Some of the polio vaccine administered from 1955–1963 was contaminated with a virus, called simian virus 40 (SV40). The virus came from the monkey kidney cell cultures used to produce the vaccine. Most, but not all, of the contamination was in the inactivated polio vaccine (IPV). Once the contamination was recognized, steps were taken to eliminate it from future vaccines. Researchers have long wondered about the effects of the contaminated vaccine on people who received it. Although SV40 has biological properties consistent with a cancer-causing virus, it has not been conclusively established whether it might have caused cancer in humans. Studies of groups of people who received polio vaccine during 1955–1963 provide evidence of no increased cancer risk. However, because these epidemiologic studies are sufficiently flawed, the Institute of Medicine's Immunization Safety Review Committee concluded that the evidence was inadequate to conclude whether or not the contaminated polio vaccine caused cancer. In light of the biological evidence supporting the theory that SV40-contamination of polio vaccines could contribute to human cancers, the committee recommends continued public health attention in the form of policy analysis, communication, and targeted biological research.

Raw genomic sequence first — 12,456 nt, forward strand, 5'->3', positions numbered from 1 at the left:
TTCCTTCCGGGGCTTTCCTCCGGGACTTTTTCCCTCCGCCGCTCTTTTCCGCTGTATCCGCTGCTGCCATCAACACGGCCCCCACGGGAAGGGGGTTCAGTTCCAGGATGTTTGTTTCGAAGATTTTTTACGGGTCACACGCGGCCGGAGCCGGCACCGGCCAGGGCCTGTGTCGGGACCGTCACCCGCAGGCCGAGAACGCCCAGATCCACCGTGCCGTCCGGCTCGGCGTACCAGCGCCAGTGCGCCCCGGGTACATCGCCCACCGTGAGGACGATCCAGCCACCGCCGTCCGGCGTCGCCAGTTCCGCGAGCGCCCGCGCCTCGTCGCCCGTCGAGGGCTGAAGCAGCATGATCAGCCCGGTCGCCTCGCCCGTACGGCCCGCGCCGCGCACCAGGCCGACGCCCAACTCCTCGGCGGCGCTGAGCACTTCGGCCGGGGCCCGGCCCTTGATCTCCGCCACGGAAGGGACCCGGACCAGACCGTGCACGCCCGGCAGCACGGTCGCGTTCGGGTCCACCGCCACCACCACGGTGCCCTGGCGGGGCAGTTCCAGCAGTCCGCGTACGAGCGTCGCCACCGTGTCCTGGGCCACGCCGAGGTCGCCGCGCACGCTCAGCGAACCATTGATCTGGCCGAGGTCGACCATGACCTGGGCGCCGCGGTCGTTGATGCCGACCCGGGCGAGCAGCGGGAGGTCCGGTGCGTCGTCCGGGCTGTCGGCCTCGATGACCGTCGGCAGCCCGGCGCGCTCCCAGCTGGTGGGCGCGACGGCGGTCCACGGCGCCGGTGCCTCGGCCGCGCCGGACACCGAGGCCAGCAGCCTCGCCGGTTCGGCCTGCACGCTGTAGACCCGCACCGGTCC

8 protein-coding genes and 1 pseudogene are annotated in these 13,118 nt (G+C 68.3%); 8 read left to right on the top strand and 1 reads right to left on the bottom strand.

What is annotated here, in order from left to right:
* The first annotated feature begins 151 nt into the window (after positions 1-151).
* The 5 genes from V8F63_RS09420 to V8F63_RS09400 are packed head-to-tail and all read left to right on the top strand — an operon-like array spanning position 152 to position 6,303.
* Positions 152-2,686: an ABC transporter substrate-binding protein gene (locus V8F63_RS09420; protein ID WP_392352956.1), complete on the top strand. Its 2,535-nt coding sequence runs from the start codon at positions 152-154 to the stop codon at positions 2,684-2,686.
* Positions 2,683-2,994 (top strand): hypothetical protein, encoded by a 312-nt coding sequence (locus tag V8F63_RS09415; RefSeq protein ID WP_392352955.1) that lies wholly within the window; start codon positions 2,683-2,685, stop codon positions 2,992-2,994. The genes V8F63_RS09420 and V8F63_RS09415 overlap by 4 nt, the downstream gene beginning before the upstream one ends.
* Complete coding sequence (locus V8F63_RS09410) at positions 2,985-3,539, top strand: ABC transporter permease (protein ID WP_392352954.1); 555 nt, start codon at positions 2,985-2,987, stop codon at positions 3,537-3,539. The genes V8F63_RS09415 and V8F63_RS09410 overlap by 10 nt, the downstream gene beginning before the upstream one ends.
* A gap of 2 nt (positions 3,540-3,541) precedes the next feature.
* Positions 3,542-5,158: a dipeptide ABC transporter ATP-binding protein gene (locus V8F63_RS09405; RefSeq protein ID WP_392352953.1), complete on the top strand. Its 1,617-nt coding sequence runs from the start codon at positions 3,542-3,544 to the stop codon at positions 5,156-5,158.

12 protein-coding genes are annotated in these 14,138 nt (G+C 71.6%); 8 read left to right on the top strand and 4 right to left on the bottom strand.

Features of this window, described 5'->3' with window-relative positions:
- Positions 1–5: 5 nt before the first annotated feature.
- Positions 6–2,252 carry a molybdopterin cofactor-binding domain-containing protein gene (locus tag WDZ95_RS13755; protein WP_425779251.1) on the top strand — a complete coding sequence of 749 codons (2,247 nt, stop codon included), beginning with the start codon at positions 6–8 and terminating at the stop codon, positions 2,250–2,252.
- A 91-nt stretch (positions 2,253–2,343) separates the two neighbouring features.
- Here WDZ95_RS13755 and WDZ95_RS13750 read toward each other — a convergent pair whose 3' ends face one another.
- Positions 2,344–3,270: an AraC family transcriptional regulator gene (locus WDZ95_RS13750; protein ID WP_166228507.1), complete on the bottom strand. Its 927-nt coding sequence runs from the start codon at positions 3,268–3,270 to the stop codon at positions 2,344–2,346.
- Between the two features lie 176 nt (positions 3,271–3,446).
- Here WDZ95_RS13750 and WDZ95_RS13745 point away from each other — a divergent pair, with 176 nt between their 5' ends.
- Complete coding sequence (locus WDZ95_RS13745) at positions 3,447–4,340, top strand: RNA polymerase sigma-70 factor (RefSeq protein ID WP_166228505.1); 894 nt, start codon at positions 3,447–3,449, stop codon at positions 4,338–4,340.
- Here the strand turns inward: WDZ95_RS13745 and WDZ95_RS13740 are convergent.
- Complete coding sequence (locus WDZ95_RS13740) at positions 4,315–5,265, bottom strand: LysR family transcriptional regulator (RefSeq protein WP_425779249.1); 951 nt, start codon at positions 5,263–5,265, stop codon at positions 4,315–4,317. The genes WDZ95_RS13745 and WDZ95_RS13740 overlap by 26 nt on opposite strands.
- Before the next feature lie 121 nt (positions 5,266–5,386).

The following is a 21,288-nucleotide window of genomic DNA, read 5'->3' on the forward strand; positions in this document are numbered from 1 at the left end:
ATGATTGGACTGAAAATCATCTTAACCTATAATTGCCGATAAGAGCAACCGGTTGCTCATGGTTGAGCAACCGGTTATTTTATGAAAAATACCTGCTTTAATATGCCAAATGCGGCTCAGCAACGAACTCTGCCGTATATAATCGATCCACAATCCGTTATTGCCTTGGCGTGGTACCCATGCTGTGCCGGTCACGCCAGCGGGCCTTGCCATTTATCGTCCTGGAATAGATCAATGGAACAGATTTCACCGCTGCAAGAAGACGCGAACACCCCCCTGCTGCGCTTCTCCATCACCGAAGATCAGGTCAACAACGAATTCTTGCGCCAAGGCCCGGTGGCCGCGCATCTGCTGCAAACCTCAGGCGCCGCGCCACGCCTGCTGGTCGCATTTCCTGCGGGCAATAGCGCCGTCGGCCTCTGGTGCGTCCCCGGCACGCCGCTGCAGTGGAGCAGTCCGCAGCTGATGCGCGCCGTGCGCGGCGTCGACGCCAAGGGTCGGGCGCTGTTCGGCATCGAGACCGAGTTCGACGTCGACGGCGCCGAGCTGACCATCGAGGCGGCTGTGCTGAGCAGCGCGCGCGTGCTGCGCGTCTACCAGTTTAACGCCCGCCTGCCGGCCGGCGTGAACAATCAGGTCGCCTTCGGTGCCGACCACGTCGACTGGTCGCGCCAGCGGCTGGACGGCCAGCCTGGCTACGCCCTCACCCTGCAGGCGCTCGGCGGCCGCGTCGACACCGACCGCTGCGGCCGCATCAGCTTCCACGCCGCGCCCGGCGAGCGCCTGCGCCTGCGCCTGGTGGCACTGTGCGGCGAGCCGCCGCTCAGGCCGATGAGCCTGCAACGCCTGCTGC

Copyright 2003 by the National Academy of Sciences. All rights reserved.